On 10 Cloverfield Lane and The Rest Of The Weekend’s New Film Releases.

10 Cloverfield Lane.
Director: Dan Trachtenberg.
Writers: Josh Campbell, Matthew Stuecken, Damien Chazelle.
Cast: John Goodman, Mary Elizabeth Winstead, John Gallagher Jr, Bradley Cooper.
Playing At: Wide.
Paramount is about to find out just how much great marketing can carry a movie. Until January, no one even really knew this was in production, much less that it was ready to go. It’s not a direct sequel to Cloverfield — which still rules, go back and watch it – but sort of takes place in the same general vicinity. John Goodman plays a bunker dweller who takes in Mary Elizabeth Winstead after she has an accident. But is he really taking care of her or is he keeping her prisoner? Whatever happens, I'm all in.

The Brothers Grimsby.
Director: Louis Leterrier.
Writers: Sacha Baron Cohen, Phil Johnston, Peter Baynham.
Cast: Sacha Baron Cohen, Mark Strong, Rebel Wilson, Ian McShane.
Playing At: Wide.
Although Bruno tried way too hard, I'm pretty much on board for whatever Sacha Baron Cohen has in store. This spy parody finds Britain's favorite doofus playing the estranged brother of super assassin Sebastian Butcher. Reunited after more than 20 years, they both find themselves marked for death after a botched assignment.

The Young Messiah.
Director: Cyrus Nowrasteh.
Writer: Betsy Giffen Nowrasteh, Cyrus Nowrasteh.
Cast: Adam Greaves-Neal, Sara Lazzaro, Vincent Walsh, Jonathan Bailey.
Playing At: Wide.
Based on Anne Rice's Christ the Lord: Out of Egypt, this film takes a look at Jesus' life after he and his family return to Nazareth from Egypt. It's the second movie about Jesus released this year. Though, as always, one hopes this doesn't merely preach but that it tells a solid story.

The Perfect Match.
Director: Bille Woodruff.
Writers: Brandon Broussard, Gary Hardwick, Dana Verde.
Cast: Terrence Jenkins, Kali Hawk, Paula Patton, Brandy Norwood.
Playing At: Wide.
Can a playboy hang up his promiscuous ways for the right woman? Can I make it through another sentence without sighing heavily?

Knight of Cups.
Director: Terence Malick.
Writer: Terence Malick.
Cast: Christian Bale, Cate Blanchett, Natalie Portman, Teresa Palmer.
Playing At: Angelika Dallas, Angelika Plano.
Reviews are decidedly mixed for the latest film from the often enigmatic Terence Malick. Christian Bale plays a producer who does the whole “What am I doing with my life?” journey, talking and hooking up with women like Cate Blanchett, Natalie Portman, Teresa Palmer and others. Executed poorly, this comes across as “The Problems of a Rich, White Man” and nobody needs that. But, if done well, this could be one of the richest cinematic experiences of the year. If nothing else, three-time Oscar winner Emmanuel Lubezki's cinematography will be gorgeous.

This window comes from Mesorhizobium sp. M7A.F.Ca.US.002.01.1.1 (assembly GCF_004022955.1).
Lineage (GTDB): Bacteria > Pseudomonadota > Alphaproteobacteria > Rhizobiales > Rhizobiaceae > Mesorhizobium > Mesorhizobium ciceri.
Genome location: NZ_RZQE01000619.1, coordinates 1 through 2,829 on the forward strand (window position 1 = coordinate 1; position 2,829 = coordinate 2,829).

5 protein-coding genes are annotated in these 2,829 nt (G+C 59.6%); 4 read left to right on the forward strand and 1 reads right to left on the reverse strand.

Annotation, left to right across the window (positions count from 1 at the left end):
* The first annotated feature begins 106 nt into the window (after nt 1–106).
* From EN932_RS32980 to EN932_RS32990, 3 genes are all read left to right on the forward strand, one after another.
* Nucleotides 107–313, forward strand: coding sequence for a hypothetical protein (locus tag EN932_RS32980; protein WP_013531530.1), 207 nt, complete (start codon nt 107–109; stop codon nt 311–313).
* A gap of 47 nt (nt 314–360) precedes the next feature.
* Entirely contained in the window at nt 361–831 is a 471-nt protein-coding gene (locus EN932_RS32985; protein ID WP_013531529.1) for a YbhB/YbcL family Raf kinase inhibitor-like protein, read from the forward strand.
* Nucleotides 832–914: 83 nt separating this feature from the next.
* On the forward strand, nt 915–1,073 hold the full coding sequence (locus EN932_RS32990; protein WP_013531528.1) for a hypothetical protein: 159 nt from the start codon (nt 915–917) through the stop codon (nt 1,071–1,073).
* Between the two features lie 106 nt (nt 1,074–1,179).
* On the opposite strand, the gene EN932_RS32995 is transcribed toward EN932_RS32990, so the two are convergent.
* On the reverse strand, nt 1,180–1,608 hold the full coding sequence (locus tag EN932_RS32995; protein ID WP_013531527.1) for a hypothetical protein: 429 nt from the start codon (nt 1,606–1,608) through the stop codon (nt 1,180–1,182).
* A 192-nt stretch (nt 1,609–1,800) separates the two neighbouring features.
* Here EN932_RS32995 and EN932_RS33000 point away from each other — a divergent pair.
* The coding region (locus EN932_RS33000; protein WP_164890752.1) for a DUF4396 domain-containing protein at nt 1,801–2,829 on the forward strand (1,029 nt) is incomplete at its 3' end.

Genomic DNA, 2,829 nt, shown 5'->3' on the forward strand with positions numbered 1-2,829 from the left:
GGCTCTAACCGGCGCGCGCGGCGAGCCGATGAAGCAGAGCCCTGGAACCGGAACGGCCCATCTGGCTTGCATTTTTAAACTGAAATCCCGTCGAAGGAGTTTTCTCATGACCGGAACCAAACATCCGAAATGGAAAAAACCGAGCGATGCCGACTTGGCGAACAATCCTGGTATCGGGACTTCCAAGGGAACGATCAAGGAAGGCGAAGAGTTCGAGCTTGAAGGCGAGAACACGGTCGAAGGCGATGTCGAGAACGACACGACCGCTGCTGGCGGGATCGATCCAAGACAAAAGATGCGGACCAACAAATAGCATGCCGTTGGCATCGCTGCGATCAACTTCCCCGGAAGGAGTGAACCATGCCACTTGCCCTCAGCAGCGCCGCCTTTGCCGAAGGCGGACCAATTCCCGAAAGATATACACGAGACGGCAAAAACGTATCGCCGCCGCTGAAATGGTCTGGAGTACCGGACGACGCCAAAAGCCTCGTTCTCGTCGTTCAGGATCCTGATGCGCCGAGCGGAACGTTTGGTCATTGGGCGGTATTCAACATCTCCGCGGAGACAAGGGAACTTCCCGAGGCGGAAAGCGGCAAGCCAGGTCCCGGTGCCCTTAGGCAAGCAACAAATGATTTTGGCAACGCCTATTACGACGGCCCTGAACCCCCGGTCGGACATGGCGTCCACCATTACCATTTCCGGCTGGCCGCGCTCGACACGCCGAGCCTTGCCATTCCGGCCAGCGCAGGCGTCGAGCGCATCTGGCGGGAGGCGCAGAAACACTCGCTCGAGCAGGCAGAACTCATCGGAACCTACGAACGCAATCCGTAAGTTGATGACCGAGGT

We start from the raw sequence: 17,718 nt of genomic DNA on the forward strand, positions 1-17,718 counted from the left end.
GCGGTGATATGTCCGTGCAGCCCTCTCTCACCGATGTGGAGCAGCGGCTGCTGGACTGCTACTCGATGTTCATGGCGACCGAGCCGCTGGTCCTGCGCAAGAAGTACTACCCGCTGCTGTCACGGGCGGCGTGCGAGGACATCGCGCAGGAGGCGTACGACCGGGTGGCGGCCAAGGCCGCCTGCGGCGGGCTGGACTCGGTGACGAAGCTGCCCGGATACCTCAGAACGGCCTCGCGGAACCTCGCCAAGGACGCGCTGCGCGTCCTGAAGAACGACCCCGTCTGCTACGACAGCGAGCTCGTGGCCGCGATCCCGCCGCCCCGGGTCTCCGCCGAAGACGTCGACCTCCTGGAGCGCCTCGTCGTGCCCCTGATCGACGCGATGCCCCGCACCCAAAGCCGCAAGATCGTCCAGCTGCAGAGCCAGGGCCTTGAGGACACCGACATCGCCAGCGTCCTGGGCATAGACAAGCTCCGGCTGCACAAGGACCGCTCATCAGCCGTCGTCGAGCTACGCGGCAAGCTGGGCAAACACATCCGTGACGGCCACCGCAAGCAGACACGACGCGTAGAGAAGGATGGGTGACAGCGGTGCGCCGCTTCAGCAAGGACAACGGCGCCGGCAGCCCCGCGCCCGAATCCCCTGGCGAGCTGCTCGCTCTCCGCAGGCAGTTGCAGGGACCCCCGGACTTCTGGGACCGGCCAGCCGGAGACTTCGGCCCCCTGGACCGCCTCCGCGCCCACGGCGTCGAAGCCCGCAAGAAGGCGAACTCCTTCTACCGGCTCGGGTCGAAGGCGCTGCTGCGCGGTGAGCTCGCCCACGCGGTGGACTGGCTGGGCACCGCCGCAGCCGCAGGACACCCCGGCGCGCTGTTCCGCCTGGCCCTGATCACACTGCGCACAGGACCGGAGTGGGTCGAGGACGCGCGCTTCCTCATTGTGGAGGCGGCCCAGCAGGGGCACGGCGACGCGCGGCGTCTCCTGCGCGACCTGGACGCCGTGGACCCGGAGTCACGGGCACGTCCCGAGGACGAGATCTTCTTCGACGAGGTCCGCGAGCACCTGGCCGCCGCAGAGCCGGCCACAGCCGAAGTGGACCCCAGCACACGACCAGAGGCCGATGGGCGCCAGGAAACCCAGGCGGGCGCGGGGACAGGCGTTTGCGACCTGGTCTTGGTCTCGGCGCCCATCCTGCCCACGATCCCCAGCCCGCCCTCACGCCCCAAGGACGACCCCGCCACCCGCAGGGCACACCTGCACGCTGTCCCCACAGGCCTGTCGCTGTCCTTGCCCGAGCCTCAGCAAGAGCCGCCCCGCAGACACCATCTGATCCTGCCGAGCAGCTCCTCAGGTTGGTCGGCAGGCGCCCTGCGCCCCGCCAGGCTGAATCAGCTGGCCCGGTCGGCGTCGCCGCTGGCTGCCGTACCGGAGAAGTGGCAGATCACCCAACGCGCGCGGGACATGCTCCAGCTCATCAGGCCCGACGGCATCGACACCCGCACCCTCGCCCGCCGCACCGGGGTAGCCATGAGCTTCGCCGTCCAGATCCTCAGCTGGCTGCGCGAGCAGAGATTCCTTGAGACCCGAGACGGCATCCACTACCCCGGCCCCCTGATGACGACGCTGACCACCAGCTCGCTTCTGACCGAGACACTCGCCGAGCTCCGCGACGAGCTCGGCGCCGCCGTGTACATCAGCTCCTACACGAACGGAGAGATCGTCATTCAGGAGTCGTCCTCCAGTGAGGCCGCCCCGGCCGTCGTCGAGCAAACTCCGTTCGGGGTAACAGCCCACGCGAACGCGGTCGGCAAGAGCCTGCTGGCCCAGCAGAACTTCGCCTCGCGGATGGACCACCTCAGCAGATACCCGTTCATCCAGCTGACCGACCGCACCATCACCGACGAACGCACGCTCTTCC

Embrace of the Serpent.
Director: Ciro Guerra.
Writers: Ciro Guerra, Jacques Toulemonde Vidal.
Cast: Nilbio Torres, Antonio Bolivar, Jan Bijvoet, Brionne Davis.
Playing At: Angelika Dallas, Angelika Plano.
Colombia's nominee for Best Foreign Language Film at this year's Oscars was this perilous journey. Shot in black-and-white, it tells the story of a native helping explorers down the Amazon in search of an exotic plant.

Only Yesterday.
Director: Isao Takahata.
Writer: Isao Takahata.
Cast: Dev Patel, Daisy Ridley, Tara Strong, Laura Bailey.
Playing At: Angelika Dallas, Angelika Plano.
The only Studio Ghibli film never officially released in the U.S., this 1991 landmark is finally being shown in American theaters. It's the story of city-dweller Taeko, who goes to visit her brother Toshio out in the country and ponders the decisions that led her to where her life is now.

Ingrid Bergman: In Her Own Words.
Director: Stig Bjorkman.
Playing At: Texas Theatre.
This doc takes a look at the Swedish actress, who was among the most celebrated and controversial actresses of her time, using her extensive diaries and interviews to do so.

Repertory Pick of the Week.

The Room.
Director: Tommy Wiseau.
Writer: Tommy Wiseau.
Cast: Tommy Wiseau, Greg Sestero, Juliette Danielle. Philip Halidman.
Playing At: Inwood Theatre.
Showing: Friday, March 11; Saturday, March 12; Sunday, March 13.
The Room has taken on a near-mythic status as “The Worst Movie of All Time.” That title is up for debate, of course. But seeing this complete trainwreck of a movie is a true sight to behold. Writer-director Tommy Wiseau – who now pretends that his movie was always meant to be a dark comedy and not merely a dreadful domestic drama packed full of unintentional laughs — will be on hand at the Inwood's three weekend showings to introduce the film and participate in a Q&A, not that you'll be able to understand him.

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